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Aussie govt IT spending to crack $15B

Aussie govt IT spending to crack $15B

Software to be the fastest growing IT government segment both locally and abroad.

Credit: ID 86533115 © Semisatch |

Australian government IT spending in 2022 is expected to grow 8.8 per cent year-on-year to $15.5 billion — outpacing the global growth rate average of 6.5 per cent, to US$557.3 billion.

The bulk of the local spend is set on the IT services segment, which is expected to grow by 7.2 per cent up to $6.4 billion by the end of next year, according to research firm Gartner.

As a point of comparison, global government IT spending on services has been predicted to grow over the period by 8.4 per cent, to US$203.9 billion. 

The segment with the fastest growth both in Australia and globally is anticipated to be software, rising up 19.2 per cent locally to $4.7 billion and 12 per cent globally to US$151.9 billion. 

The only segments not to expect growth  in Australia are devices, with a decline of 5 per cent to $651 million, and telecommunication services, dropping an estimated 1 per cent to $659 million. 

If the 2022 prediction occurs, this would see it surpass the predicted local spend of $13.2 billion for 2021.

The increase in spending is expected to stem from “unprecedented public demand”, Gartner stated, with over 50 per cent of government agencies predicted to have modernised their critical core legacy applications by 2025.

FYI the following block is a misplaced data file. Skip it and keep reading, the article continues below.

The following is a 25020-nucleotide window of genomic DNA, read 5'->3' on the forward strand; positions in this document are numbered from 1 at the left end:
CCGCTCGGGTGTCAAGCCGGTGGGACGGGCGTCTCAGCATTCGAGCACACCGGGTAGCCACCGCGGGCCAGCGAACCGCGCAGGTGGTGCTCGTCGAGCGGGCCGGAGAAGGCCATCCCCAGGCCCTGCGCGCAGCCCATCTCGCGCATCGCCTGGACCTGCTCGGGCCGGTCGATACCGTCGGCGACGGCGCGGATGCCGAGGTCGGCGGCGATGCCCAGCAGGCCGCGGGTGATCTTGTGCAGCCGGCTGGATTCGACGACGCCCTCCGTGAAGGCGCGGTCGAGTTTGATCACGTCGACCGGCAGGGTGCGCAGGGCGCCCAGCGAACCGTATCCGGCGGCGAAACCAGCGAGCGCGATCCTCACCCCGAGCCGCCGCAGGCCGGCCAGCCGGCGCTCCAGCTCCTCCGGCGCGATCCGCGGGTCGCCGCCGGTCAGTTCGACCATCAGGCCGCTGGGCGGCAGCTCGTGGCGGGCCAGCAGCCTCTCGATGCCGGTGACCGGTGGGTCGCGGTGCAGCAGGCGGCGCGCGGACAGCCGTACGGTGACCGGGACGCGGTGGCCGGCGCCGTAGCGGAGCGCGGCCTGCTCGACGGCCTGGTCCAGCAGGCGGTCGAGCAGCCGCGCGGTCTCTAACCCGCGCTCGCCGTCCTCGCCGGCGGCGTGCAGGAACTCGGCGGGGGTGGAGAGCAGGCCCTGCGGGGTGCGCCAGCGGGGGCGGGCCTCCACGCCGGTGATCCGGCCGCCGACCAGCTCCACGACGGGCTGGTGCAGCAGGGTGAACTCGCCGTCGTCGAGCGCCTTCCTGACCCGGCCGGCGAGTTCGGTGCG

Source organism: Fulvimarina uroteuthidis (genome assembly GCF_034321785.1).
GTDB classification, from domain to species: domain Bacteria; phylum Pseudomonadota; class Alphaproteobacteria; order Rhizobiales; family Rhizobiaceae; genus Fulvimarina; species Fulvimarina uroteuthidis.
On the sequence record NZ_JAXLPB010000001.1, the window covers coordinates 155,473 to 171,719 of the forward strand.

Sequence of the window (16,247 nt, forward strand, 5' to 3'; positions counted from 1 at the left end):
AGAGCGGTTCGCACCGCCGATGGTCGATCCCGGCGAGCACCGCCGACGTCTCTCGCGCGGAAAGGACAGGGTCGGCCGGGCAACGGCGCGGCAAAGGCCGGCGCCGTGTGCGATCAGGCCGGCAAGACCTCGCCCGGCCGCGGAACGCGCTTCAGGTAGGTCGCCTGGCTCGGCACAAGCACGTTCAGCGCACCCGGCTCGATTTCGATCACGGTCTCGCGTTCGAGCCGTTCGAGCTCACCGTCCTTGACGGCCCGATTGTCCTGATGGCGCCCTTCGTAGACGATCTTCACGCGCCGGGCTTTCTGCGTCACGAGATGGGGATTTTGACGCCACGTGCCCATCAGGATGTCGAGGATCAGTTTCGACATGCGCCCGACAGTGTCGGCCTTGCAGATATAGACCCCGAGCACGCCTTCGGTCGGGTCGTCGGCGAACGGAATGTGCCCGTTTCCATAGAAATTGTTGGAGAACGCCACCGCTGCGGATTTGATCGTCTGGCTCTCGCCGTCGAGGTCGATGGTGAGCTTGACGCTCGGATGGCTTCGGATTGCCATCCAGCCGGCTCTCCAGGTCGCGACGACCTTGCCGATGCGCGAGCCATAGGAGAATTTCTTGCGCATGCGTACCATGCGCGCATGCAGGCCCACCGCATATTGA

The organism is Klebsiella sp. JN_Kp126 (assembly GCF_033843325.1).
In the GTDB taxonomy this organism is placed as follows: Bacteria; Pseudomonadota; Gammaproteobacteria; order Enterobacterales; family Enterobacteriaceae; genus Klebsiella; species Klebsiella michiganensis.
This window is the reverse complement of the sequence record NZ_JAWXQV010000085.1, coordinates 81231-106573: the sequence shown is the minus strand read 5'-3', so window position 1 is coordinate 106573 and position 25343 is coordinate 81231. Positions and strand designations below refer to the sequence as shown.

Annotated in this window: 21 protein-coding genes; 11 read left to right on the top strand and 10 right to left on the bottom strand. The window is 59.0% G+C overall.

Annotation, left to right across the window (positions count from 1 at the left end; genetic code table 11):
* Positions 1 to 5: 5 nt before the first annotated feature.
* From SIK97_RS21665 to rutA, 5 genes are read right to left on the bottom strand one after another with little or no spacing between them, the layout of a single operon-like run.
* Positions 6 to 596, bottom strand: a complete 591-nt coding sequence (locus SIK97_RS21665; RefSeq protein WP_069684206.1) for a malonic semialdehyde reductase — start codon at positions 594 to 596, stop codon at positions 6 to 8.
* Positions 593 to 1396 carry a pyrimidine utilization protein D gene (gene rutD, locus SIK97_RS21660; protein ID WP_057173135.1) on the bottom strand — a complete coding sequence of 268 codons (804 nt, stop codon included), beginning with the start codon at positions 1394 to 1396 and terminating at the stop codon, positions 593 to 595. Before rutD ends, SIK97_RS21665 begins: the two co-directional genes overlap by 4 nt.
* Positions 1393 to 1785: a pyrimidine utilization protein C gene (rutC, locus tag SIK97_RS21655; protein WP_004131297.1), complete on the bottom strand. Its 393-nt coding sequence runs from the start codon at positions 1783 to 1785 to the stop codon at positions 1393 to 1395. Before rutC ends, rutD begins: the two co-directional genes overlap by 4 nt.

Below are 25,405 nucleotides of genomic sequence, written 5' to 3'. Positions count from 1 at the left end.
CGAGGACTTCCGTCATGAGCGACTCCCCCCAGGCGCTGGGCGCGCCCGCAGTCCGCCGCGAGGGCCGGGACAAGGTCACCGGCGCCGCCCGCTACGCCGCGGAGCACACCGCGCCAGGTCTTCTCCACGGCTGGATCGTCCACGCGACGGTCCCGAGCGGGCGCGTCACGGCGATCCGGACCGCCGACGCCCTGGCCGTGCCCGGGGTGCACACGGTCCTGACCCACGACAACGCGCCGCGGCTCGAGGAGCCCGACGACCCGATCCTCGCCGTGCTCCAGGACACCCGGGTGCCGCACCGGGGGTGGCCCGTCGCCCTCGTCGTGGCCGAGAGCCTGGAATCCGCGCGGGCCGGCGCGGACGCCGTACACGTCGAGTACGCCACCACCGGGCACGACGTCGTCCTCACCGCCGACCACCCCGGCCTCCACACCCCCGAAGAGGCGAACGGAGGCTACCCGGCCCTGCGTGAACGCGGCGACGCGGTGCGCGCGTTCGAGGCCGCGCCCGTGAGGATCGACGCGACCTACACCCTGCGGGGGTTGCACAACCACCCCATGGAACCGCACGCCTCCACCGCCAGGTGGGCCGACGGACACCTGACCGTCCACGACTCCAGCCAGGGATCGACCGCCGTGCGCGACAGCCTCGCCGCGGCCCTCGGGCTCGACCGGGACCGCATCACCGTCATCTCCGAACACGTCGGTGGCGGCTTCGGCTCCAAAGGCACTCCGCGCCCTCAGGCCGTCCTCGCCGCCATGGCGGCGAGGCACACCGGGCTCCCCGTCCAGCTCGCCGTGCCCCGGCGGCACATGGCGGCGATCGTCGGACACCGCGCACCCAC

“Key national technology capabilities, whole-of-government cloud and SaaS [software-as-a-service] procurement agreements and digital skills have progressed at a federal level within Australia,” said Brian Ferreira, vice president of executive programs at Gartner. 

“We have also seen a strengthening digital mandate in ministerial roles with cross federal/state collaboration at a state level.” 

Regardless, government spending on technology is set to keep growing for the short-term, past the reported period, Ferreira claimed. 

“Government technology spend in Australia is expected to continue upward for the next few years driven by key programs to progress the digital economy, strengthen national cyber response, adopt emerging technologies and address gaps in regulation to cover technology,” he said.  

“Consultation papers on AI [artificial intelligence], ethics, technology and human rights, blockchain and other emerging technologies are now firmly on the government’s radar.” 

He added that future government IT spending opportunities are likely to focus on solutions that open Australia’s economy, particularly those around vaccination validation, opened borders and trade unblocking. 

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